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Article
August 1939

ORIGIN AND DISTRIBUTION OF AIR CELLS IN THE TEMPORAL BONEOBSERVATIONS ON SPECIMENS FROM TWENTY-SEVEN INFANTS AND SIXTY-NINE HUMAN FETUSES

Author Affiliations

MADISON, WIS.
From the Department of Anatomy, University of Wisconsin.

Arch Otolaryngol. 1939;30(2):183-205. doi:10.1001/archotol.1939.00650060203002
Abstract

The recent interest in pneumatization and suppuration of the petrous portion of the temporal bone is shown by the number of articles on the subject which have appeared since 1930. Most of these articles are clinical and only a few anatomic in nature. Gross, roentgen and corrosion studies represent the anatomic methods employed in the majority of cases. These methods, as pointed out by Guild,1 Jones2 and Anson, Wilson and Gaardsmoe,3 are not always accurate and should be supplemented with a study of serial histologic sections. The demand for observations on pneumatization of the petrous bone based on serial histologic sections warrants this report.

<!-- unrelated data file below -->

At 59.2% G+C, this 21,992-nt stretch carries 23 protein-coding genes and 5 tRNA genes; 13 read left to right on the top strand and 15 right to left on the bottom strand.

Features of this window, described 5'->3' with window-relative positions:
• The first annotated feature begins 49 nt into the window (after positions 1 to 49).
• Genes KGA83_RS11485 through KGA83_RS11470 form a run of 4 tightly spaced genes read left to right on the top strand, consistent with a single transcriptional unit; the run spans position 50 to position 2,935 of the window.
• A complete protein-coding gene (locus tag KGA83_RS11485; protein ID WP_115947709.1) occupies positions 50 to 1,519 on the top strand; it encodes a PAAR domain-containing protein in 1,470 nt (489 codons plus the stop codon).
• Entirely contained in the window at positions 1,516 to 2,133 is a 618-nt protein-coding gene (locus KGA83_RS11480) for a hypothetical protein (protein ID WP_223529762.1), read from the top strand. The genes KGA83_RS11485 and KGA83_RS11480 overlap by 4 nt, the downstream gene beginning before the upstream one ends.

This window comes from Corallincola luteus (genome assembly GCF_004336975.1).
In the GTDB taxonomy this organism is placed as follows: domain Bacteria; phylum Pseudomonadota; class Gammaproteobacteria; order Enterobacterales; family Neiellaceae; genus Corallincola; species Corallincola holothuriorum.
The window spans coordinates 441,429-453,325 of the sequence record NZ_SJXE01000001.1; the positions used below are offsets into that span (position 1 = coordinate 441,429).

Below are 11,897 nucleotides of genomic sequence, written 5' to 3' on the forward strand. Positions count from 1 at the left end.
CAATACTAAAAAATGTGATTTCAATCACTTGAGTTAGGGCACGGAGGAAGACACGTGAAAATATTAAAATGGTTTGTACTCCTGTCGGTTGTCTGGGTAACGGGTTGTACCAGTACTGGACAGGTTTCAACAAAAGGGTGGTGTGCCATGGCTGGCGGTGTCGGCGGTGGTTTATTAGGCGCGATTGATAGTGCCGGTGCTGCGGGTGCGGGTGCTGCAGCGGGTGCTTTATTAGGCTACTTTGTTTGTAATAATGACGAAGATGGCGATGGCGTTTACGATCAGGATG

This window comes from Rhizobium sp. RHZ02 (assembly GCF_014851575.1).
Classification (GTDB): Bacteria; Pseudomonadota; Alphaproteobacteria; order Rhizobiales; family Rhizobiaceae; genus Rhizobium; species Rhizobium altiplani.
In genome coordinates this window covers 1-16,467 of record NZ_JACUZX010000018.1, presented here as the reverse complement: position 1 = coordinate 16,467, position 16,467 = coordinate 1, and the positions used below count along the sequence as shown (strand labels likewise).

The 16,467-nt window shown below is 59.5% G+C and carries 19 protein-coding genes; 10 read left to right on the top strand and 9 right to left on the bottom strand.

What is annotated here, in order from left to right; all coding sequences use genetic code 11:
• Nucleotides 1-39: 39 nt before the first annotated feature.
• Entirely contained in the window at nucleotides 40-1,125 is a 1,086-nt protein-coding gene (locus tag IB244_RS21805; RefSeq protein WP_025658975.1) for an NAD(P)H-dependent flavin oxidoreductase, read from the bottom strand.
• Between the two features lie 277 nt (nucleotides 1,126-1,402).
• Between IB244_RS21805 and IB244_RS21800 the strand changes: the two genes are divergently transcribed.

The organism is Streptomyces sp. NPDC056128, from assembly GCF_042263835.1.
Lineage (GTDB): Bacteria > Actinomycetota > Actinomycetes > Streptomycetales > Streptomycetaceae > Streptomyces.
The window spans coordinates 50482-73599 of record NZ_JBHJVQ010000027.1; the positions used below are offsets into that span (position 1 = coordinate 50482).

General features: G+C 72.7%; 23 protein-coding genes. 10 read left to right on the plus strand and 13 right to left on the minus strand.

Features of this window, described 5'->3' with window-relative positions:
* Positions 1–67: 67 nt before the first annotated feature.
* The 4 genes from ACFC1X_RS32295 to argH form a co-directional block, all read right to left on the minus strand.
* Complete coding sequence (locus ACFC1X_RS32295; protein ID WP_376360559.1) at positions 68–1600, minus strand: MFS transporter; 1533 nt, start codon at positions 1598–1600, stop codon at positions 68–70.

REVIEW OF THE LITERATURE  In the study of air cells various methods have been employed. Bezold4 and Siebenmann5 employed the corrosion method.Another method was to make dissections of saw cut sections of petrous bones. Using this gross method, Belinoff and Balan6 studied petrous bones and

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